2010 | Archives
$4.5 million in grants will bring jobs to those who need them
"We pride ourselves on being the gateway to
opportunity for those who live in our four-county
- Randy Schmailzl, MCC President
Over the next two years, partnerships among MCC and federal
agencies will help reduce lead content in Omaha soil, provide jobs
for at-risk youth and improve health information technology.
The projects are part of a trio of federal stimulus funds that
will provide valuable job training to hundreds of Nebraskans.
Among the Grants:
- A $3.3 million grant from the Environmental Protection Agency
(EPA) to train 75 adults as soil remediation professionals and
reduce lead contamination in eastern Omaha.
- A $525,000 grant from the Department of Labor to provide job
training and summer jobs to 125 at-risk youth.
- A $730,000 grant from the U.S. Department of Health and Human
Services to train 150 new health information technology
professionals, part of a $2 billion national effort to achieve
widespread adoption of electronic health records.
These collaborative partnerships will help provide jobs to those
who need them while accomplishing multiple goals for the community
and state, said Randy Schmailzl, MCC President.
"Metropolitan Community College has always placed the highest
value on collaborative partnerships that seek to accomplish multiple
goals for our community," Schmailzl said. "We pride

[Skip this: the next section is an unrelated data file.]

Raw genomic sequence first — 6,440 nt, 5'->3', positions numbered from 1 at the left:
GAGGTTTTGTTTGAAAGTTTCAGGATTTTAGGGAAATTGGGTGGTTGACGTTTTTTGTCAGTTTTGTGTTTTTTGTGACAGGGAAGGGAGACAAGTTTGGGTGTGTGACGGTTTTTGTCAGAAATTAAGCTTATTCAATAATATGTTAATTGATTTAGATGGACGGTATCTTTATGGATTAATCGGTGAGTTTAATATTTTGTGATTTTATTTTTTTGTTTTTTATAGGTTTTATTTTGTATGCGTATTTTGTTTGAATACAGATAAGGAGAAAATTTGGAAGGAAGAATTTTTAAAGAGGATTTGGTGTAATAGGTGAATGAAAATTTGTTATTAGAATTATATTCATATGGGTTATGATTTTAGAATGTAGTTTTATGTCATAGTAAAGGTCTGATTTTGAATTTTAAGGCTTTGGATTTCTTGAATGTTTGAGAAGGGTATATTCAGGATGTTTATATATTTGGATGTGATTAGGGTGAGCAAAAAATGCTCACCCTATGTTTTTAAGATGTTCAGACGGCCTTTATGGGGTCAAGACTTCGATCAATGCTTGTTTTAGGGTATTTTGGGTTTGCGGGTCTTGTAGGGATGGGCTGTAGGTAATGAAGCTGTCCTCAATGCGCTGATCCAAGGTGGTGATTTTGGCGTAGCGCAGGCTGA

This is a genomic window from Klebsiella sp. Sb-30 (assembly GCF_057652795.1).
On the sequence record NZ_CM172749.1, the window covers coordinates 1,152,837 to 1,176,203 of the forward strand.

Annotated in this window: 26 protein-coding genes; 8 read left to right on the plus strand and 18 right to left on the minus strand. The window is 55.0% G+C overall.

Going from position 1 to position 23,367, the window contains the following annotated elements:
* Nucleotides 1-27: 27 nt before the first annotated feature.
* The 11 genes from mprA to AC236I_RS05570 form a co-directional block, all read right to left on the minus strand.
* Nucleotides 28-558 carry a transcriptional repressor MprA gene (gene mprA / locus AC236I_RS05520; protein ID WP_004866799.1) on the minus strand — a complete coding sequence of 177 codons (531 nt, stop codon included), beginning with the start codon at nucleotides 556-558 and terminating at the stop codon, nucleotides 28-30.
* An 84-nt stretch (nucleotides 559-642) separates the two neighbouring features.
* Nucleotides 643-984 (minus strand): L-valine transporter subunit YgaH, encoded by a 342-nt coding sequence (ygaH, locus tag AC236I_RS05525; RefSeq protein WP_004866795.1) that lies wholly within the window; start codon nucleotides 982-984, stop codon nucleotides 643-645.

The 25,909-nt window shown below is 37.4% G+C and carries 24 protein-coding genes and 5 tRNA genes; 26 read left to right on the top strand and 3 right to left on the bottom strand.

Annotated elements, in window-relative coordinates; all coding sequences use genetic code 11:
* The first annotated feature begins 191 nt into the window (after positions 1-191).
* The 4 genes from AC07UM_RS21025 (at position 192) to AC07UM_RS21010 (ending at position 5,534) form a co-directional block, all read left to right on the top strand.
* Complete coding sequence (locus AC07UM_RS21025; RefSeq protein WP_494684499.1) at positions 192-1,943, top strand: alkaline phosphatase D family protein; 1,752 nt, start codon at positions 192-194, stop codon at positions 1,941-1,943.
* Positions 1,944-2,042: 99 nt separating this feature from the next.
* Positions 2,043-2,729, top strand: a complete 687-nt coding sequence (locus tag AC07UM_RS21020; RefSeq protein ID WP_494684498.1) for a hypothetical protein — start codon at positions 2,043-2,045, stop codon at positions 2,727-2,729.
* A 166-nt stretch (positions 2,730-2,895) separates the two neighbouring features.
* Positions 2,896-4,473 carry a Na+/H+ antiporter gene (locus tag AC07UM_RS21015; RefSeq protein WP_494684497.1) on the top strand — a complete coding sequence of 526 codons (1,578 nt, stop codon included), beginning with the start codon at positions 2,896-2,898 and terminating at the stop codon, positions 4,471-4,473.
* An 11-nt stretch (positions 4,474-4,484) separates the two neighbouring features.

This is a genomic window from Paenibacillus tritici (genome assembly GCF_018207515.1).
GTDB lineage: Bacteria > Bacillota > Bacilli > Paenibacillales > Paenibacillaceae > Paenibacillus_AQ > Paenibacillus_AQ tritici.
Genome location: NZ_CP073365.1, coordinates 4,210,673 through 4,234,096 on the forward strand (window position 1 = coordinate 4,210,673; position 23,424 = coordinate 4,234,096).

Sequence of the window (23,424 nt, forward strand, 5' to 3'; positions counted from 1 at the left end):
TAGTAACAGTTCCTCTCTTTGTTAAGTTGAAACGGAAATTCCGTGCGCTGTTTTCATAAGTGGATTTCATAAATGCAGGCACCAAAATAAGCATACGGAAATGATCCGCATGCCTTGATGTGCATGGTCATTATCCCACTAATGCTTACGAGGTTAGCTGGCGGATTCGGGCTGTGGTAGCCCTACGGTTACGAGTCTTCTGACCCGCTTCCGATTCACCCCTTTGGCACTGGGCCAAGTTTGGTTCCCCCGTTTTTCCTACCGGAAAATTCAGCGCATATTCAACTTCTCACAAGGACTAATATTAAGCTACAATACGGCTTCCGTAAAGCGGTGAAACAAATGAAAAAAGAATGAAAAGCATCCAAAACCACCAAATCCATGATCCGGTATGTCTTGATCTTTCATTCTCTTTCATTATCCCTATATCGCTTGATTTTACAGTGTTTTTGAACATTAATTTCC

ourselves on being the gateway to opportunity for those who live in
our four-county region."
Improving Health in Eastern Omaha
Since 2003, nearly 9,000 acres in eastern Omaha and North Omaha
have been designated an EPA priority Superfund site, a classification
reserved for the most environmentally hazardous areas. The lead
contamination—found in residential properties, child care
facilities and schools in Omaha—is the result of nearly 100
years of lead and heavy metals emissions from the former ASARCO lead
refining facility and other factories. The effects of lead exposure
can be profound, affecting children's brains and nervous systems and
causing lower IQs, learning disabilities and behavioral problems.
MCC's job training partnership with the EPA, the first of its kind
in the nation, will help alleviate levels of lead contamination in
Omaha or other Superfund sites. Students will be trained to encourage
the protection of human health through health education,
participation in cleanup and interior dust control. Students in the
program earn a specialist diploma and a path to an associate degree,
as well as the possibility of a job offer with a Superfund
contractor. Priority placement in the program is given to applicants
who are residents of the Superfund site.
Providing Jobs to at-Risk Youth
MCC is teaming up with Nebraska Workforce Development, the City
of Omaha and the Urban League to steer youth away from violence by
offering employment and education alternatives. In addition to
providing some of the summer positions, MCC will help youth ages
18-24 complete their GED, gain proficiency in basic reading and math
skills, explore careers and training for job readiness and discuss
options for continuing education. Ultimately, the program will
provide youth the skills they need to move beyond a summer job,
For information on the application process, call 453-9730 or visit
Training a Cutting-Edge Health Technology Workforce
With a new program designed to train current healthcare or IT
professionals in health information technology, MCC joins a national
effort to provide an electronic health record for each person in the
United States by 2014.
MCC will develop course curriculum for the six-month Specialist
Diploma in Health Information Technology through collaboration with
the Nebraska Health Information Initiative (NeHII) and healthcare
administration company HDM Corp. The application process is under